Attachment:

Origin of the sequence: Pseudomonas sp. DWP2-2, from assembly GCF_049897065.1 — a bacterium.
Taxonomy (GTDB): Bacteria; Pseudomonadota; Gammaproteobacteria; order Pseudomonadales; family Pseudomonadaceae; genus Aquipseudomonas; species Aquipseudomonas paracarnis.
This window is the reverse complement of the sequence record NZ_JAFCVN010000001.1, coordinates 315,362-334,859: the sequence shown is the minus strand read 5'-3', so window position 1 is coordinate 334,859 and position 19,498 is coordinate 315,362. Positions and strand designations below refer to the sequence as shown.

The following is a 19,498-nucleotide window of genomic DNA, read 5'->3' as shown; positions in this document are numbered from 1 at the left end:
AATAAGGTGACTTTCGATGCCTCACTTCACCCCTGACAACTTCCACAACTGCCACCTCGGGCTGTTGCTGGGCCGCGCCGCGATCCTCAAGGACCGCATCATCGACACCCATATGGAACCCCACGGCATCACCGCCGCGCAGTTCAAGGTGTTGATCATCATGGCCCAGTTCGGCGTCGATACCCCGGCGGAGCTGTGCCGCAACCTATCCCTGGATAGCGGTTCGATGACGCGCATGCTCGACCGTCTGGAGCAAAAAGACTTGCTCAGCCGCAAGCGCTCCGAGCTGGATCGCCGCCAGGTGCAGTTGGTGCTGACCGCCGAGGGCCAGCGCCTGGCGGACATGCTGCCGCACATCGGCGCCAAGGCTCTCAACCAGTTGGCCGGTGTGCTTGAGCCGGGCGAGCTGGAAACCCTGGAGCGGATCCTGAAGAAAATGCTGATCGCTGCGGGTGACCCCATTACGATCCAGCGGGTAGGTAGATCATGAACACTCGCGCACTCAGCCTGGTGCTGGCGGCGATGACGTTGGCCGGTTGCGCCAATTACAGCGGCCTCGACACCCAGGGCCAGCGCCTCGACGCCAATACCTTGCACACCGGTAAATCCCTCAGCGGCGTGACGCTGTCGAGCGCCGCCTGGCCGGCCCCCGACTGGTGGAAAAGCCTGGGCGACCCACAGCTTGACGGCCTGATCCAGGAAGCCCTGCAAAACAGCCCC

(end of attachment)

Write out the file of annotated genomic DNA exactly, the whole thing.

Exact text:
Origin of the sequence: Pseudomonas sp. DWP2-2, from assembly GCF_049897065.1 — a bacterium.
Taxonomy (GTDB): Bacteria; Pseudomonadota; Gammaproteobacteria; order Pseudomonadales; family Pseudomonadaceae; genus Aquipseudomonas; species Aquipseudomonas paracarnis.
This window is the reverse complement of the sequence record NZ_JAFCVN010000001.1, coordinates 315,362-334,859: the sequence shown is the minus strand read 5'-3', so window position 1 is coordinate 334,859 and position 19,498 is coordinate 315,362. Positions and strand designations below refer to the sequence as shown.

The following is a 19,498-nucleotide window of genomic DNA, read 5'->3' as shown; positions in this document are numbered from 1 at the left end:
AATAAGGTGACTTTCGATGCCTCACTTCACCCCTGACAACTTCCACAACTGCCACCTCGGGCTGTTGCTGGGCCGCGCCGCGATCCTCAAGGACCGCATCATCGACACCCATATGGAACCCCACGGCATCACCGCCGCGCAGTTCAAGGTGTTGATCATCATGGCCCAGTTCGGCGTCGATACCCCGGCGGAGCTGTGCCGCAACCTATCCCTGGATAGCGGTTCGATGACGCGCATGCTCGACCGTCTGGAGCAAAAAGACTTGCTCAGCCGCAAGCGCTCCGAGCTGGATCGCCGCCAGGTGCAGTTGGTGCTGACCGCCGAGGGCCAGCGCCTGGCGGACATGCTGCCGCACATCGGCGCCAAGGCTCTCAACCAGTTGGCCGGTGTGCTTGAGCCGGGCGAGCTGGAAACCCTGGAGCGGATCCTGAAGAAAATGCTGATCGCTGCGGGTGACCCCATTACGATCCAGCGGGTAGGTAGATCATGAACACTCGCGCACTCAGCCTGGTGCTGGCGGCGATGACGTTGGCCGGTTGCGCCAATTACAGCGGCCTCGACACCCAGGGCCAGCGCCTCGACGCCAATACCTTGCACACCGGTAAATCCCTCAGCGGCGTGACGCTGTCGAGCGCCGCCTGGCCGGCCCCCGACTGGTGGAAAAGCCTGGGCGACCCACAGCTTGACGGCCTGATCCAGGAAGCCCTGCAAAACAGCCCC